I have been doing some research into how the present participle and present tense affect Koine Greek verbs. I have been getting some help from Leslie McFall.
Here is a quote from Mr. McFall’s response to one of the questions I emailed him.
“Regarding the difference between the present participle and the present tense, there is a distinct difference. When a writer uses the participle he does not envisage the termination of the action. It will go on and on indefinitely, or be repeated continuously, if it is a punctilear action… the present tense is used the writer sees the action as going on to be completed. It is not an open-ended action, the way that the participle is.
1 John 3:8 uses the participle, not the tense, so that its meaning is: “he that goes-on-sinning is of the devil.” It refers to a habitual action. If John had used the present tense, then he would have been referring to a particular situation, a one-off situation, and mean: “he that sins [in this particular instance] is of the devil.” The one-off situation could be an action proposed by some professing Christian leader to allow a man to divorce his wife.
John would be totally opposed to such an action taking place. So the use of the present tense, in this instance, would be a strong warning to the Church leader not to go ahead with his proposed, one-off action. So in using the present tense, the writer is always thinking of a specific action in the present time (or near future). If he used the participle then he would be saying that if the Church leader goes-on-divorcing [i.e., open-endedly] Christian couples, as a habit or policy, then he is of the devil.”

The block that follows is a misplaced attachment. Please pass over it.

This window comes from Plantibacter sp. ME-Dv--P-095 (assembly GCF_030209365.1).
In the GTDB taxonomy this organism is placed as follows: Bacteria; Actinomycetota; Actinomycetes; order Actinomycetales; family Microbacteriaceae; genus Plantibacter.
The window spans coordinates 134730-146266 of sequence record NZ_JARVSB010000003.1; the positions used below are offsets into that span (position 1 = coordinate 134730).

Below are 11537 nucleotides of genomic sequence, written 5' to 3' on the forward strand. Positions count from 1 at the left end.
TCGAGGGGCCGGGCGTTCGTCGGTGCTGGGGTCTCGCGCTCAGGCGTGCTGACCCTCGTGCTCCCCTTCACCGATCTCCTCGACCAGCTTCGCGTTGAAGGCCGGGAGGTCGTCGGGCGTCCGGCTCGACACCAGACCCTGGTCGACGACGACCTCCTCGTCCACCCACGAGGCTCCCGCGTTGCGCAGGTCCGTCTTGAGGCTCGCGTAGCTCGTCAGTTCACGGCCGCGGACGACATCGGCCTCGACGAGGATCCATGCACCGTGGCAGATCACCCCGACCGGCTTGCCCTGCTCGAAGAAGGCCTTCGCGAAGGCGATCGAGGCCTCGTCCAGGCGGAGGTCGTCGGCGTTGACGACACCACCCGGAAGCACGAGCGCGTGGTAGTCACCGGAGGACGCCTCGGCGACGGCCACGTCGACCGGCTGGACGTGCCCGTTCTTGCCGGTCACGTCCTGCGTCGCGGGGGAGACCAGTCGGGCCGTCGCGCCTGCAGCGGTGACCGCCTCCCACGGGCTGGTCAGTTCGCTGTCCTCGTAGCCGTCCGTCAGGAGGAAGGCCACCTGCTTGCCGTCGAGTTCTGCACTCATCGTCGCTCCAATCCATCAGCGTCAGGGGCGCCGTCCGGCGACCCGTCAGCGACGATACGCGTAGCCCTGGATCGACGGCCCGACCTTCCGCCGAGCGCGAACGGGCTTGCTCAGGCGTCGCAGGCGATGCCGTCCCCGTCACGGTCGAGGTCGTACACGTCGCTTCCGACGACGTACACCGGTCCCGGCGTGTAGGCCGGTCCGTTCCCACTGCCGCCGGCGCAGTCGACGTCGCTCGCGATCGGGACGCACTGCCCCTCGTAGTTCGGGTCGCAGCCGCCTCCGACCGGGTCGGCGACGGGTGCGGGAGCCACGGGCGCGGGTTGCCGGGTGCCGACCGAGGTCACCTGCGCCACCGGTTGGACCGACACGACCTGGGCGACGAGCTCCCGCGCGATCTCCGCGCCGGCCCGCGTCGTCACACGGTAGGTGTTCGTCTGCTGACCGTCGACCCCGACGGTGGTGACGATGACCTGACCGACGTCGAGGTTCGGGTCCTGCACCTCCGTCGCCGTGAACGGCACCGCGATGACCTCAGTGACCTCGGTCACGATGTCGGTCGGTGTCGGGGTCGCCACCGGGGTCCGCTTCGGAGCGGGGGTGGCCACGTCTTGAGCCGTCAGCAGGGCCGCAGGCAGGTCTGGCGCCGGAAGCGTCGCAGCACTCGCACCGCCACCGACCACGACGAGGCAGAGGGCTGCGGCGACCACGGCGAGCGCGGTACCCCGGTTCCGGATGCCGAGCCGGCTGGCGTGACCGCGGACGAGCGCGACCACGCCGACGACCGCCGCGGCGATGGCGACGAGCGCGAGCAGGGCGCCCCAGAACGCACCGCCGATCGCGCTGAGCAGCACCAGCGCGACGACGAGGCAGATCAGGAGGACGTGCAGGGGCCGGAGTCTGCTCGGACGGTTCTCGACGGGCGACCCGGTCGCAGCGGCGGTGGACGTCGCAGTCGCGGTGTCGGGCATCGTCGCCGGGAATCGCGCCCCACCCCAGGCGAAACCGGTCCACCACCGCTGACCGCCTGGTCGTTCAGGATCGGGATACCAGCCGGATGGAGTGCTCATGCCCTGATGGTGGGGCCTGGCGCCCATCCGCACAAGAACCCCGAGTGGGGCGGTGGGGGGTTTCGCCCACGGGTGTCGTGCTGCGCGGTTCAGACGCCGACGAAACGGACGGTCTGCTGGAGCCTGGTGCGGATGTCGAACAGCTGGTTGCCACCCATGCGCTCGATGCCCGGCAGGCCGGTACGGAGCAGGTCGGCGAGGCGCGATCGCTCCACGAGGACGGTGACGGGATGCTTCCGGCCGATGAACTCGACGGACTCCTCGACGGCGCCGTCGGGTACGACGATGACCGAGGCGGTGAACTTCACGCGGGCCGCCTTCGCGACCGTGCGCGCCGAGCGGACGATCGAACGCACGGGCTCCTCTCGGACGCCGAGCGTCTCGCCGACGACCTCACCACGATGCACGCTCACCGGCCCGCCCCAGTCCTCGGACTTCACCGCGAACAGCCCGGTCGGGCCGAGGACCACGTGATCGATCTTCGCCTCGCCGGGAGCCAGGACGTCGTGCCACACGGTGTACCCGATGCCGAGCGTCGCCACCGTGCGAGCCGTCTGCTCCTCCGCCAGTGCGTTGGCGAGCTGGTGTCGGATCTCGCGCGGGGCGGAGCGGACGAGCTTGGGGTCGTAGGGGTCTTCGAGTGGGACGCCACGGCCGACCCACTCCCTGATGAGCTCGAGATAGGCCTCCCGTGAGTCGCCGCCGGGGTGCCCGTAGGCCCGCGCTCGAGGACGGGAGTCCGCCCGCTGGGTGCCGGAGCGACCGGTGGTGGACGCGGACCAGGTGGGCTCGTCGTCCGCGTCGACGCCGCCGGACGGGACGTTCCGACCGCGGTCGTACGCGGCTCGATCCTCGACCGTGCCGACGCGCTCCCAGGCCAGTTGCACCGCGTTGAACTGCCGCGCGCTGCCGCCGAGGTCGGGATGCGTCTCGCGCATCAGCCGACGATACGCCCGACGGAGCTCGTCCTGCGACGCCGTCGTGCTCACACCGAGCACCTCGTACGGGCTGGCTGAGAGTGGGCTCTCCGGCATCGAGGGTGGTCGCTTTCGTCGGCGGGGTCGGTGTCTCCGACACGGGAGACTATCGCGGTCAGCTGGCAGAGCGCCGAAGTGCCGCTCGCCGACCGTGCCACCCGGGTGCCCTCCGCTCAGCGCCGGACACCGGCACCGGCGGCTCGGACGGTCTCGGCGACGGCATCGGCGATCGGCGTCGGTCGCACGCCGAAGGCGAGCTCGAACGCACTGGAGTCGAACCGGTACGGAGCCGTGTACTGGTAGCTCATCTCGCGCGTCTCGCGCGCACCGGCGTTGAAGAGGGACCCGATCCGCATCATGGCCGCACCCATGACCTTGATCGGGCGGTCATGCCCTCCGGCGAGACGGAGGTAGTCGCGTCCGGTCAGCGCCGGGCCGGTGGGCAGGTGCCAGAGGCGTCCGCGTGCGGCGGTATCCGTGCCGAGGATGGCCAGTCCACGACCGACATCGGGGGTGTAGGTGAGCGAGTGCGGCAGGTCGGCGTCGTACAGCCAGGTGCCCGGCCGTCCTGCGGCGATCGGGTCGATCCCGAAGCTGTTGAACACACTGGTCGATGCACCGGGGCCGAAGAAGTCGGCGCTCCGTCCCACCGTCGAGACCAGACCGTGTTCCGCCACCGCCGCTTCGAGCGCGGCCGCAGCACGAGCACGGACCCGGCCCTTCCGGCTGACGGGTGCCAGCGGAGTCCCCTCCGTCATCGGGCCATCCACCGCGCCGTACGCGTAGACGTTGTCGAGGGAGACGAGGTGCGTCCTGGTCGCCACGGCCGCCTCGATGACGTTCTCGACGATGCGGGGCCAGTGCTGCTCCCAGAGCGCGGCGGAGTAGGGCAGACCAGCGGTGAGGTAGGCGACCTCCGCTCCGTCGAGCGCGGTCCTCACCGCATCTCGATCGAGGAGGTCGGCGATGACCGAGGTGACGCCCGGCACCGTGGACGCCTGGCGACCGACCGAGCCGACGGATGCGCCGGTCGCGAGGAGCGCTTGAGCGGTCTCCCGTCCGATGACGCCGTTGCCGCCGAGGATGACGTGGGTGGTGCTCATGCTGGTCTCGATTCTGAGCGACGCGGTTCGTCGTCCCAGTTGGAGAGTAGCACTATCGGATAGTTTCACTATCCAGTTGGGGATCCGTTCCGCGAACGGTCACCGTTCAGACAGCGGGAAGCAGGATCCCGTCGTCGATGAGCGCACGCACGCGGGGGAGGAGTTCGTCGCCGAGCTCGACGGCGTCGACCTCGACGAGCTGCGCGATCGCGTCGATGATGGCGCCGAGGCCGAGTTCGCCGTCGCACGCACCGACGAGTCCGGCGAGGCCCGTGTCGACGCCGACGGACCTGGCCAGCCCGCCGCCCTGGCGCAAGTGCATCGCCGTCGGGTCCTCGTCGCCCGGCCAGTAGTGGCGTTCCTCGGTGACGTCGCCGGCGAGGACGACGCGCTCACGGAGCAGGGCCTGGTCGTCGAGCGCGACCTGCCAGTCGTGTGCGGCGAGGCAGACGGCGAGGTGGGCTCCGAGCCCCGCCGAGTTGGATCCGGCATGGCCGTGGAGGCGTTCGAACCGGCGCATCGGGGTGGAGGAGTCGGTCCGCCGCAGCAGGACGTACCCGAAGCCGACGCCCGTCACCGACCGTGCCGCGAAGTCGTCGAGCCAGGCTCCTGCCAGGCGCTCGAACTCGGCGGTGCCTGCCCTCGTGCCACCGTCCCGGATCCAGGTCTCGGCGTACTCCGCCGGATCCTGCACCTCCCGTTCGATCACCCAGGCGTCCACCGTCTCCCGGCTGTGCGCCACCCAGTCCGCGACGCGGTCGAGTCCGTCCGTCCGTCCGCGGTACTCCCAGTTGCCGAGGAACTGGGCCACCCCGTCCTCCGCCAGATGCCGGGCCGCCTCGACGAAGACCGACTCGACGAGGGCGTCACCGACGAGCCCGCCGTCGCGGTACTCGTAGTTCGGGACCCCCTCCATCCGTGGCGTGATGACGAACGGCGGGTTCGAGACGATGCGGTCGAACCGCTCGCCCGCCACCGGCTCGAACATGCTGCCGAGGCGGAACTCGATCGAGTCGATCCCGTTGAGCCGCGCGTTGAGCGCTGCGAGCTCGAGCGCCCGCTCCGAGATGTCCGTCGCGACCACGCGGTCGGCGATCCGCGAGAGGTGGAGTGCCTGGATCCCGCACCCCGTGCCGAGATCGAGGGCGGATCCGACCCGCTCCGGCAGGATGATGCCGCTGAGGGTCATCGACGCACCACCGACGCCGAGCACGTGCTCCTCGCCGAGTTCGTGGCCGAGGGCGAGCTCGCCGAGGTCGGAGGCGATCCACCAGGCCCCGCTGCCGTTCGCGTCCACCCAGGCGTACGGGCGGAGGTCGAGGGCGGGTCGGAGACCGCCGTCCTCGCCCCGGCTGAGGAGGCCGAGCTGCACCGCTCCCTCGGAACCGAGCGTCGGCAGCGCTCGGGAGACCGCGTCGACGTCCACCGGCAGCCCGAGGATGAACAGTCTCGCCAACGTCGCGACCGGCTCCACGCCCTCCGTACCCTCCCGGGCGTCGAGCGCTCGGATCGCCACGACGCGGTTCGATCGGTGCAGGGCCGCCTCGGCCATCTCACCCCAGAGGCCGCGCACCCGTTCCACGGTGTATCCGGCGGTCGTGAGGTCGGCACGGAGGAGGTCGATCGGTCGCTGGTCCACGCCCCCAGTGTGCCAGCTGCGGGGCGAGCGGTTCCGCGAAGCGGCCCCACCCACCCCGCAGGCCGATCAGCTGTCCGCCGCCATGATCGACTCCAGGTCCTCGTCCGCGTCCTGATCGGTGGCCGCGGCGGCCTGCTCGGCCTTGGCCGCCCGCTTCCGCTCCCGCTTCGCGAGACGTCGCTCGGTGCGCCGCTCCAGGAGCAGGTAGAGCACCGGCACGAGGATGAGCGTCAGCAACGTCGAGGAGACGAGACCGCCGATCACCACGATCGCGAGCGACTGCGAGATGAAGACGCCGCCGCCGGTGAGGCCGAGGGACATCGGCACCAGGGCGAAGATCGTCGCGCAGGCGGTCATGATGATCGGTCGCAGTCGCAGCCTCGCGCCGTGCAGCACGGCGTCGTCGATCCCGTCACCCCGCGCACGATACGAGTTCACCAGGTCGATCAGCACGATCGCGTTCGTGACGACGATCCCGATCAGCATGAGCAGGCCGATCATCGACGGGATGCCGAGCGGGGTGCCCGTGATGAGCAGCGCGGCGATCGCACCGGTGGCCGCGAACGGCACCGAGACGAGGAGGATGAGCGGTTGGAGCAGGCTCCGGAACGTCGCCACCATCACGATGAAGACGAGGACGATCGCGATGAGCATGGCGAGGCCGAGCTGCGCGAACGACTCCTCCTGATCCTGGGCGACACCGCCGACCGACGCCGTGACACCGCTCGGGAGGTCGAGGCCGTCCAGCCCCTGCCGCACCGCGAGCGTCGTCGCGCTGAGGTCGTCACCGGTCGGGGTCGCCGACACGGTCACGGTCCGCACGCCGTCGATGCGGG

– Leslie McFall
The reason I have been doing this research is to address the view that many people seem to hold; that whenever a Koine Greek verb is in the present tense this means continuous or habitual action.
Following are some example verses in the New Testament showing the use of the Present Participle and Present Tense.
Present Participle — Continuous or Habitual Action:
Joh 14:21 “He who hath my commandments and [Present Active Participle = repeated continuously] keepeth them, he it is that loveth me; and he that loveth me shall be loved of my Father, and I will love him, and will manifest myself to him.”
1Jn 3:24 “And he that [Present Active Participle = repeated continuously] keepeth his commandments dwelleth in him, and he in him. And hereby we know that he abideth in us, by the Spirit which he hath given us.”
Present Tense — Punctilear Action:
1Jn 4:20 “If a man say, I love God, and [Present Active Indicative = punctilear action] hateth his brother, he is a liar: for he that loveth not his brother whom he hath seen, how can he love God whom he hath not seen?”
This article is a work in progress, and I plan on adding examples and more information as I research this issue.